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PAD is a process that can affect every artery in the body. Arteries bring nutrient-rich, oxygenated blood to individual organs. The result of PAD is that plaque builds up in the arteries and restricts flow. Think of this as sediment blocking a pipe. Eventually, the entire pipe is stopped up. The same thing occurs in the arteries. Once the plaque reaches a critical level, the patient will develop symptoms. If this process affects the arteries in the heart, patients may develop chest pain of angina. When the circulation to the legs is impacted, the patient will complain of pain and cramps in the legs with minimal exercise. Blockages that restrict blood flow to the brain can result in a stroke. PAD can be progressive, but with treatment, the potential risks can be reduced.

Another name for PAD, peripheral arterial disease, is arteriosclerosis, or hardening of the arteries. There are known risk factors associated with this disease process, which include Diabetes Mellitus, or elevated blood sugars; high blood pressure; elevated cholesterol levels; smoking; and inherited or familial risks. These risk factors appear to be related to the aggressiveness of plaque production. When patients have multiple risk factors, the PAD becomes more complex to treat, for the pattern of distribution affects multiple organs and arteries simultaneously. This disease process progresses over a long time frame, so if treatment is instituted early on, the patient will benefit. However, once PAD becomes progressive, there is no cure, so the goal is to interrupt and retard the disease process. The risk factors are associated with damage to the lining of the artery, and it is this area of injury that is the site of the initial plaque formation. Over time, this plaque is deposited layer upon layer, again similar to sediment in a pipe.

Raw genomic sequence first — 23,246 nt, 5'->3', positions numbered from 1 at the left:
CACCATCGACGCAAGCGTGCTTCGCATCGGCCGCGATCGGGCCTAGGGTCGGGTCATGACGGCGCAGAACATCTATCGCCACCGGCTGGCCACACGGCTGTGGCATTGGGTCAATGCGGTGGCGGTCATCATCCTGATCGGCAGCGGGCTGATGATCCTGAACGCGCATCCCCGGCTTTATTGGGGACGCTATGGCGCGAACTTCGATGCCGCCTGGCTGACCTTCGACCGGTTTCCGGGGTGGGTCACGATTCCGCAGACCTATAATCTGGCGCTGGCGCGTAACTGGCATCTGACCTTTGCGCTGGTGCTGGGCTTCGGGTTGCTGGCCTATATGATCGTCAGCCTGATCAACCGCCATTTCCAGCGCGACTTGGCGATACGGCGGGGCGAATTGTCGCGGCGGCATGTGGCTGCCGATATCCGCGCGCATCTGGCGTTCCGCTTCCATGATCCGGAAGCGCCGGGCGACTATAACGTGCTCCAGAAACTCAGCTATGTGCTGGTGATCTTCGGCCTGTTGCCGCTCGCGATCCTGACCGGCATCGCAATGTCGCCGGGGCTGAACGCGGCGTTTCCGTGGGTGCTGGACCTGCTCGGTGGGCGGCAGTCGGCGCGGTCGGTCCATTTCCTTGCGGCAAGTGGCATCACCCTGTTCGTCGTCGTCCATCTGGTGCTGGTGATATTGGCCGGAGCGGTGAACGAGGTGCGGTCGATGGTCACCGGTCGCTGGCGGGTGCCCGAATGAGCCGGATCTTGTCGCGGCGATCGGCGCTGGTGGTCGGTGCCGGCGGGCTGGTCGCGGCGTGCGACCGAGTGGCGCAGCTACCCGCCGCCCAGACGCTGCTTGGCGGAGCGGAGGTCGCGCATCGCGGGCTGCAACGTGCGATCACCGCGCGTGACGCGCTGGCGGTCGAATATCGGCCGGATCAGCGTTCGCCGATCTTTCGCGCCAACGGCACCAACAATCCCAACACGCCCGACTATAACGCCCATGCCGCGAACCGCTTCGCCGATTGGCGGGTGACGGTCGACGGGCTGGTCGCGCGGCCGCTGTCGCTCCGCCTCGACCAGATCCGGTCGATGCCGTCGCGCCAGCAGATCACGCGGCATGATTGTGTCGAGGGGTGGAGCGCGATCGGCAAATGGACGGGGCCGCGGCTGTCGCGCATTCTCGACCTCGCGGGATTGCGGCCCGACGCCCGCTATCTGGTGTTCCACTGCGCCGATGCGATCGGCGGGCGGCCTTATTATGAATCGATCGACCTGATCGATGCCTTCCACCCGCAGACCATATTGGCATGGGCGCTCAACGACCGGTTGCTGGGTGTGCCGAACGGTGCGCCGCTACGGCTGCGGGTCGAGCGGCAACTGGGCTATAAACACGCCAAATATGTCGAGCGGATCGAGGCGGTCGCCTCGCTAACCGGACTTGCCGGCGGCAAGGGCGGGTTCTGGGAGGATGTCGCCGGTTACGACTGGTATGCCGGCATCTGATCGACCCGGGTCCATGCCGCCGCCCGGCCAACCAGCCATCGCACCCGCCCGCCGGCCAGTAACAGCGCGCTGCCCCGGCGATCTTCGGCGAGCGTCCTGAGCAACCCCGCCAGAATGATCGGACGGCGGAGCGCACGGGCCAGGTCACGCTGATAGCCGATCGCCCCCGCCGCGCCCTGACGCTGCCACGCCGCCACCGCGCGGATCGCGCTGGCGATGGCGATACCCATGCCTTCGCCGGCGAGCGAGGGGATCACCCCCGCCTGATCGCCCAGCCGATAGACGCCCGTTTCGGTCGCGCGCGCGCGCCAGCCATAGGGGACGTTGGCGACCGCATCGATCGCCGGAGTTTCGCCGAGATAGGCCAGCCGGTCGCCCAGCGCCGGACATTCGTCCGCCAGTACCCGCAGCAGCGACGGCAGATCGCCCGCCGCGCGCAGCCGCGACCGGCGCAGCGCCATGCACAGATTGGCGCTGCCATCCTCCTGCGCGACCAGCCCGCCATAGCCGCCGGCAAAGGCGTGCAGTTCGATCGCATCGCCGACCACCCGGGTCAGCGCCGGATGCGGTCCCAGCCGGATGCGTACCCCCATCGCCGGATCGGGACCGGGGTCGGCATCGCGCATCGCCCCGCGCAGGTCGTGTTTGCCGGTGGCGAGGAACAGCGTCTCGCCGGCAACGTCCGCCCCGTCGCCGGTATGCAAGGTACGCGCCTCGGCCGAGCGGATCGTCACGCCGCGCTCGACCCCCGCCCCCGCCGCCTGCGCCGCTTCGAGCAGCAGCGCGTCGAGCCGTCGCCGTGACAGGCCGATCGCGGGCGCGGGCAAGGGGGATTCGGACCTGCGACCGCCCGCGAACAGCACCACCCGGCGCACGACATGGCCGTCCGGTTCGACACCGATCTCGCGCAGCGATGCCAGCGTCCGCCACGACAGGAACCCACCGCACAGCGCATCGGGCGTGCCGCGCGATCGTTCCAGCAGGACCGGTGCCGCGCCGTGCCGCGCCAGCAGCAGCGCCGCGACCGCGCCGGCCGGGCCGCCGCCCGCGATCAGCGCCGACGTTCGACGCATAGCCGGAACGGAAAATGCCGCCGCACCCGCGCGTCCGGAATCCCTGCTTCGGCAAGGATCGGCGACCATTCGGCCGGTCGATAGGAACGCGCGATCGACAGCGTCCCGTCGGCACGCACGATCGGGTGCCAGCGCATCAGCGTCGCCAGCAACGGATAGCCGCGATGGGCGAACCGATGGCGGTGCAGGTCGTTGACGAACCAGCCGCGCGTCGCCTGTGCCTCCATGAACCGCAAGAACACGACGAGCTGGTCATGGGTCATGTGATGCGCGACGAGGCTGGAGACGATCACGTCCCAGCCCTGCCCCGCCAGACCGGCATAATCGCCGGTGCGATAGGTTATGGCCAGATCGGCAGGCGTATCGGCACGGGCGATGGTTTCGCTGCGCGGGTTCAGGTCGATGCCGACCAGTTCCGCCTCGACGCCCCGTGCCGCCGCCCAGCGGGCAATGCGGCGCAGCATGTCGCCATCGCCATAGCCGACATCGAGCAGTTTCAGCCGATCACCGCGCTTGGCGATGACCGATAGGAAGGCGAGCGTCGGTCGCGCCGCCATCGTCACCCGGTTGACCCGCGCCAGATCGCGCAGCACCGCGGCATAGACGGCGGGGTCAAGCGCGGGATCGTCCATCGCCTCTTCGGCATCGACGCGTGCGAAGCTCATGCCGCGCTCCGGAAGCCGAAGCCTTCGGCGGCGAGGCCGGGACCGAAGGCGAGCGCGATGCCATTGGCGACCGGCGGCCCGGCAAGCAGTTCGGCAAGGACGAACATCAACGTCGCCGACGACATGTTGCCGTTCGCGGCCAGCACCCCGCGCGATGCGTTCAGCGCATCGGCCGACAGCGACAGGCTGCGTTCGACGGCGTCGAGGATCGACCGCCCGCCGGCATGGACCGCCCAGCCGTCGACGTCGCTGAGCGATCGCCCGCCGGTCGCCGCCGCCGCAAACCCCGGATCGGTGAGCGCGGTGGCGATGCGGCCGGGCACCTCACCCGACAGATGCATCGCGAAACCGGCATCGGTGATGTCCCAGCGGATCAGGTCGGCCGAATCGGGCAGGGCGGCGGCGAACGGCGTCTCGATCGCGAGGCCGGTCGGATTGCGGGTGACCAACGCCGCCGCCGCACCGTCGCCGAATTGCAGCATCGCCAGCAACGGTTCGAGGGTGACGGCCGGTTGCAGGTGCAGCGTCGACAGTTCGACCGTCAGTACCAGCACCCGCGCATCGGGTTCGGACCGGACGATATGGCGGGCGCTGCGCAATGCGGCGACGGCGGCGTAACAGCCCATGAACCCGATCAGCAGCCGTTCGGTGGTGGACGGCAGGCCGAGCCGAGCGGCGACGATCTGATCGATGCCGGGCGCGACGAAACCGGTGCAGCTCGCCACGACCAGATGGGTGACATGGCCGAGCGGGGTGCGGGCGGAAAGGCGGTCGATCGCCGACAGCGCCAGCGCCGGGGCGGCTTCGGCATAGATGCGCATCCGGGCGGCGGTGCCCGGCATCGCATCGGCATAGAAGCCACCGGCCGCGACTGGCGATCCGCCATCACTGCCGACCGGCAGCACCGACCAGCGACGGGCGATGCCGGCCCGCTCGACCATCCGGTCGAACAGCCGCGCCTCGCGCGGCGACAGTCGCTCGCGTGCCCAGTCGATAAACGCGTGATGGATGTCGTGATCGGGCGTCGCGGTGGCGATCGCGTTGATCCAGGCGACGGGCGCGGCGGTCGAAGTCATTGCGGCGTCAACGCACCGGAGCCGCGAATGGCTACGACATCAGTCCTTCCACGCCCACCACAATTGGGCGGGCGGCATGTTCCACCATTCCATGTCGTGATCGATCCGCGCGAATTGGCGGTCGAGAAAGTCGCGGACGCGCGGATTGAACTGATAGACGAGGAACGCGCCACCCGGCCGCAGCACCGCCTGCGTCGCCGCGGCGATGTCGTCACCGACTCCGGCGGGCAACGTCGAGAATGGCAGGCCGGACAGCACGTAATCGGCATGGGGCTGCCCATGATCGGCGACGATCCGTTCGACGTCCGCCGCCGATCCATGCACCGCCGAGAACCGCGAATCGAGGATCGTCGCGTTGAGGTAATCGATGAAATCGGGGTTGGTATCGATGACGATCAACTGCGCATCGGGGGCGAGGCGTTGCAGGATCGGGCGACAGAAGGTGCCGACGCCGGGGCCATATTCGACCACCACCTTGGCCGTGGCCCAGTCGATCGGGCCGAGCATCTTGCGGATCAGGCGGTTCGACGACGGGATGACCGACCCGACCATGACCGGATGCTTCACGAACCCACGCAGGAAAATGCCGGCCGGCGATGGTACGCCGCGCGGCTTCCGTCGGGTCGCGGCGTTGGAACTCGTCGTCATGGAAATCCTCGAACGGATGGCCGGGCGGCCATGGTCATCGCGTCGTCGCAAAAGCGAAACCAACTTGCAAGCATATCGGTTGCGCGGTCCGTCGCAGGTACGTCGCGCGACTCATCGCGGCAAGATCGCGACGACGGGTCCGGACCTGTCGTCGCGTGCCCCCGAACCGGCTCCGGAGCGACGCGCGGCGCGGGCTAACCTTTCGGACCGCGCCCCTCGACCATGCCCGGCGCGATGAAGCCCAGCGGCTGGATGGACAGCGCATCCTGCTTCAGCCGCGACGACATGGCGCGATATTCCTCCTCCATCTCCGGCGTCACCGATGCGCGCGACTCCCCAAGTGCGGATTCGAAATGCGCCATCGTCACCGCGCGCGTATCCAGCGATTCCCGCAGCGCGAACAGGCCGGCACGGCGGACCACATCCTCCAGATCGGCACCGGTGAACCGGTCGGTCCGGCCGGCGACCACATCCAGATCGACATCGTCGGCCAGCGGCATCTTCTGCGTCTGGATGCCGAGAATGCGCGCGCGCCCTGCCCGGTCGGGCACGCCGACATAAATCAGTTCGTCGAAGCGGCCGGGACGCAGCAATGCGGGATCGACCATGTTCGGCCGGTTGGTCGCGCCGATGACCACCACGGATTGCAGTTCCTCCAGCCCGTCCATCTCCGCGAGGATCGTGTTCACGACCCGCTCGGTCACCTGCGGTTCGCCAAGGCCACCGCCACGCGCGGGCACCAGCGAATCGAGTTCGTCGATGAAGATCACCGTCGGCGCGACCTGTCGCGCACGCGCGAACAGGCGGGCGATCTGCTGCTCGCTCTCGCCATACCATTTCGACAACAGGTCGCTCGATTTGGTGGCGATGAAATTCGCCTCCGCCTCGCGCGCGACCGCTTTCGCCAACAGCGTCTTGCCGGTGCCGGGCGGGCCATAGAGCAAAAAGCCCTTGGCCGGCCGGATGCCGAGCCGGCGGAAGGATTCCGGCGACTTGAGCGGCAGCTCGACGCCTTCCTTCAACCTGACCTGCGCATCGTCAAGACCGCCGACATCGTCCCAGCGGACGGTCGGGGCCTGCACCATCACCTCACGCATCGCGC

Since complications occur because of blocked arteries, early treatments are designed to identify and treat the risk factors. Patients may present with certain complaints that are associated with PAD, but once the clinician recognizes certain risk factors, diagnostic tests and medical treatments can be started. The goal of treatment is to modify patients’ risk factors. It is very important for the health care consumer to be involved in this process and to assume responsibility for their health. This may include the willingness to undergo multiple tests to determine the extent of PAD and the compliance to take multiple medications. The beneficial impact of smoking cessation and exercise are very important.

If the PAD is longstanding, medication alone may be insufficient treatment, and invasive treatments may be necessary. The goal of these treatments is to improve blood flow to the affected area. Options for treatment can range from minimally invasive outpatient treatments to very involved bypass procedures with a prolonged hospital stay. Innovation and technology continue to improve healthcare delivery, so that the majority of treatments can be performed in a minimally invasive fashion. This needle stick approach allows a therapeutic intervention with minimal risk as an outpatient.

The combination of medical and surgical treatments has resulted in prolonged and improved quality of life for PAD patients. As a physician, I urge patients to take an active role in their care so that they understand the goals of treatment and become the necessary piece of the puzzle that allows for successful outcomes.

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